I’ve also learned from Chopped how many adult children are tormented by their parents’ disapproval of their professional choices, despite their successes in their careers. This needing-to-please theme sounds oddly familiar. (See above.) The chefs pray a Chopped win will foster their parents’ acceptance, finally, after all these years. Will these contestants ever understand that what matters most is how they feel about the path their lives have taken and not how their parents judge that path? I fear not, barring help from someone like me.

You too can hone your therapy skills from television shows like these. Who cares how to incorporate cinnamon hearts into an entrée or whether a princess gown or a mermaid would better suit the bride? Focus on what really matters, like I do: how people are getting along.

Once you master the complex dynamic issues in these shows, we can move on to 90 Day Fiancé or even Big Brother. On second thought, maybe not. Even I have my limits.

To be a Jew who sees a Jew

Necklace with Hebrew word Chai on itI grew up amongst Jews, and I don’t mean only my family. The students in my elementary school were predominantly Jewish, and I hung out with fellow Jews in the neighbourhood and at the Jewish grocery stores and bakeries where we shopped. I even went to synagogue for many years, and I studied all things Jewish right through university. I was immersed in Judaism way back when.

I’m still Jewish, as evidenced by my excellent challah-baking skills (FYI: brioche ≠ challah), but, besides my few local Jewish friends, there aren’t many of us in town. I am largely to blame for my isolation from the small Jewish community here. I do not attend synagogue or visit the local Jewish community centre. I once caught a film at the Jewish Film Festival. There is an annual Jewish film festival here.

I miss being part of a Jewish community sometimes, just like I miss smoked sablefish and blintzes for brunch and my grandmother’s chicken soup at Friday night dinner. So imagine my surprise yesterday when I spotted a member of my tribe entering the grocery store as I was exiting. I spied, with my little eye, a Jew.

How did I know the lass was Jewish? She was wearing a big Chai (pronounce this not like the tea but with a guttural ch) around her neck. This necklace screamed, “I am Jewish.” There aren’t a lot of Chais or Stars of Davids or other Jewish symbols to be found around necks in this city, so I was surprised by the unexpected sighting.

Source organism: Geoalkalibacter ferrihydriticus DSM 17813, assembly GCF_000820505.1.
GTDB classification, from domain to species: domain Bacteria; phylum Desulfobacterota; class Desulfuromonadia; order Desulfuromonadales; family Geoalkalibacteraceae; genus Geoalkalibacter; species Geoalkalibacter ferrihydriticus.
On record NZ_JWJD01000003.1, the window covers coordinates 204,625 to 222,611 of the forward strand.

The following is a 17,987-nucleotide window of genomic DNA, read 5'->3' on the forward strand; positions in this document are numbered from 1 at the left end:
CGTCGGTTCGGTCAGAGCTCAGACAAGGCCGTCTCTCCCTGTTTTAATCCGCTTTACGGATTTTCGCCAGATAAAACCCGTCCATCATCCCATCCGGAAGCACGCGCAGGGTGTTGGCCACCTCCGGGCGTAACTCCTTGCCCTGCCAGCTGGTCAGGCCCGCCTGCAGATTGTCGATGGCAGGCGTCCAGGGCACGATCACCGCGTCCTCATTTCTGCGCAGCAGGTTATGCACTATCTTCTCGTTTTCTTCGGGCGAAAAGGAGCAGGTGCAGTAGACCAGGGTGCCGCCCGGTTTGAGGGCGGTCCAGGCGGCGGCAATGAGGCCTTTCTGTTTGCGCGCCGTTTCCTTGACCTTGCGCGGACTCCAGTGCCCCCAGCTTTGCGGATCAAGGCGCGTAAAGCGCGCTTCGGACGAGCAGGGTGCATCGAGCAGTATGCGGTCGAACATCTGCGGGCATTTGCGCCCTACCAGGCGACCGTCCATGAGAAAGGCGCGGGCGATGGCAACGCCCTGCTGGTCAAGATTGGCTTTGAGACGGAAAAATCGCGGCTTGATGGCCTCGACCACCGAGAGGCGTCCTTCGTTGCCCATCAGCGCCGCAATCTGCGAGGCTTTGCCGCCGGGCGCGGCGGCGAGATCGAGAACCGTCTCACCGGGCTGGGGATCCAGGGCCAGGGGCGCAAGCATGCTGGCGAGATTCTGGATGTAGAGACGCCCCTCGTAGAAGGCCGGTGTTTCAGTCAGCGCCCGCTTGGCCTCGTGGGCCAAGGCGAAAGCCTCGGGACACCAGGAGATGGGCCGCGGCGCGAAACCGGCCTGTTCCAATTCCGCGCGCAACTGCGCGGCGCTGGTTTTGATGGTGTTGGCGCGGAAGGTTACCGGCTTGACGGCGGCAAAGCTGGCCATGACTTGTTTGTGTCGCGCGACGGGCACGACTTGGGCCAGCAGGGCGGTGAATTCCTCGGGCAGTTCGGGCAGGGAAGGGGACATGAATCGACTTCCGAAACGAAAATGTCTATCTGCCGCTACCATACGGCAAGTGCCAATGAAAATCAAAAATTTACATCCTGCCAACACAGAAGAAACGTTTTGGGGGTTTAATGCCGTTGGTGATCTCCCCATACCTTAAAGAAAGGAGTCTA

This young woman had her earplugs in and music blaring so she could see my look of surprise, followed by my lips moving, but she had no idea what I said. No, I did not caution her on the permanent damage she was causing her hearing. That was my inside voice. Rather, I said, “Chai!” which kind of sounds like “Hi!” if you, like me, can’t pronouce the guttural ch properly. Chai is not a greeting. It means “life” and is an important symbol amongst our type. Remember Fiddler on the Roof singing “To Life, to life, l’chaim!”? L’chaim commonly precedes a toast (not the kind with bread, but the kind with alcohol).

This young woman, who wondered why a stranger was speaking to her, stopped, took out an earplug, and said, “Excuse me?” I pointed to her necklace and said, “Chai!” (which again probably sounded more like “Hi!”) Then I said, in case she thought I’d said “Hi!” while pointing to her chest, “You have a Chai!” This was code for “You’re Jewish too!”

She smiled with understanding and wished me a Chag Sameach (Happy Holiday), which is how we Jews greet one another this time of year. The day we met, Sukkot, our holiday celebrating the bounty of the harvest, was ending, and another less familiar but no less important festival was soon to begin. We Jews are in full throttle holidaying this time of year.

That woman must have thought I was crazy. I am a little meshuga, as we say. But you already knew that. Meshuga + poor impulse control = Annie. I make no apologies for who I am, even though some days maybe I should.

Celebrate your milestones, whatever they are

3 Light the Night walkers with their Survivor t-shirts

We leave on our big vacation in 12 sleeps. When we were first planning this vacation, J. told me her rush of fall weddings would end immediately following Thanksgiving. We could be on the plane already, except I didn’t want to miss the annual leukemia walk. Which would you choose, a trip to Israel or a leukemia walk? Don’t answer that.

This decision to delay the vacation may not make sense to you; I’m a little bewildered by it myself. Going on this annual walk, hanging out with my fellow leukemics, wearing my guest-of-honour SURVIVOR t-shirt, has become a significant event in my year. I’ll try to explain.

My definition of a milestone has changed over my five years with leukemia. After I became so sick, I was proud of being able to walk unassisted and to tie my shoes without falling over. I vividly recall my first post-diagnosis yoga class, which I survived despite falling over a few times. I remember cooking my first real dinner post diagnosis, and seeing my first client. Being alert enough to drive again was another milestone.